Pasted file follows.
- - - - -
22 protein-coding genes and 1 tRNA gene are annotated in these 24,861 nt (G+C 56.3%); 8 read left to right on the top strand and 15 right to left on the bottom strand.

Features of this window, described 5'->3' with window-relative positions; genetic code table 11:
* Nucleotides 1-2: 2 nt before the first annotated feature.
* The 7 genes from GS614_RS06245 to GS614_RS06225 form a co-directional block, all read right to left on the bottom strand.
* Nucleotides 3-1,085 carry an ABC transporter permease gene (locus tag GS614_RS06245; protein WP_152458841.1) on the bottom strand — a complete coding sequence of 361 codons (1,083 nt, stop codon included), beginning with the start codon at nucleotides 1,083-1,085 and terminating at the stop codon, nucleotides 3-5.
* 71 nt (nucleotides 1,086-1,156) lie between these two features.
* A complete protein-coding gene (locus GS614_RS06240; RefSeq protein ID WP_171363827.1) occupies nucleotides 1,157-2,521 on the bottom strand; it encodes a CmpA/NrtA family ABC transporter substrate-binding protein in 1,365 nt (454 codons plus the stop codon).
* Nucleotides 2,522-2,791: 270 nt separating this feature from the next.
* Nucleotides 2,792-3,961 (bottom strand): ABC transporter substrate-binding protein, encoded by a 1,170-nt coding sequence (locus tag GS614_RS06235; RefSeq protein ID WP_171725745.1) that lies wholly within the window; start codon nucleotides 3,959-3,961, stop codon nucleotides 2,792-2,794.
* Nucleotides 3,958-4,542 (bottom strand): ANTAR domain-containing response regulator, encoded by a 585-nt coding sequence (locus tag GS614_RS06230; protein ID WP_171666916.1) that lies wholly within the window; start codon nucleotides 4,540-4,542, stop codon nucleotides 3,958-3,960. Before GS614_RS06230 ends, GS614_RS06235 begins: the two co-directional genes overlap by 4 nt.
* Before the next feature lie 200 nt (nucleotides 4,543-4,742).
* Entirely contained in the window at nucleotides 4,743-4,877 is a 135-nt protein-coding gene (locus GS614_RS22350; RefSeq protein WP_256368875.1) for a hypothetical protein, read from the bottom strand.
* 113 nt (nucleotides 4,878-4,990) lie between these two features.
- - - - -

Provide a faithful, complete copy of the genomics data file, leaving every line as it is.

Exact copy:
22 protein-coding genes and 1 tRNA gene are annotated in these 24,861 nt (G+C 56.3%); 8 read left to right on the top strand and 15 right to left on the bottom strand.

Features of this window, described 5'->3' with window-relative positions; genetic code table 11:
* Nucleotides 1-2: 2 nt before the first annotated feature.
* The 7 genes from GS614_RS06245 to GS614_RS06225 form a co-directional block, all read right to left on the bottom strand.
* Nucleotides 3-1,085 carry an ABC transporter permease gene (locus tag GS614_RS06245; protein WP_152458841.1) on the bottom strand — a complete coding sequence of 361 codons (1,083 nt, stop codon included), beginning with the start codon at nucleotides 1,083-1,085 and terminating at the stop codon, nucleotides 3-5.
* 71 nt (nucleotides 1,086-1,156) lie between these two features.
* A complete protein-coding gene (locus GS614_RS06240; RefSeq protein ID WP_171363827.1) occupies nucleotides 1,157-2,521 on the bottom strand; it encodes a CmpA/NrtA family ABC transporter substrate-binding protein in 1,365 nt (454 codons plus the stop codon).
* Nucleotides 2,522-2,791: 270 nt separating this feature from the next.
* Nucleotides 2,792-3,961 (bottom strand): ABC transporter substrate-binding protein, encoded by a 1,170-nt coding sequence (locus tag GS614_RS06235; RefSeq protein ID WP_171725745.1) that lies wholly within the window; start codon nucleotides 3,959-3,961, stop codon nucleotides 2,792-2,794.
* Nucleotides 3,958-4,542 (bottom strand): ANTAR domain-containing response regulator, encoded by a 585-nt coding sequence (locus tag GS614_RS06230; protein ID WP_171666916.1) that lies wholly within the window; start codon nucleotides 4,540-4,542, stop codon nucleotides 3,958-3,960. Before GS614_RS06230 ends, GS614_RS06235 begins: the two co-directional genes overlap by 4 nt.
* Before the next feature lie 200 nt (nucleotides 4,543-4,742).
* Entirely contained in the window at nucleotides 4,743-4,877 is a 135-nt protein-coding gene (locus GS614_RS22350; RefSeq protein WP_256368875.1) for a hypothetical protein, read from the bottom strand.
* 113 nt (nucleotides 4,878-4,990) lie between these two features.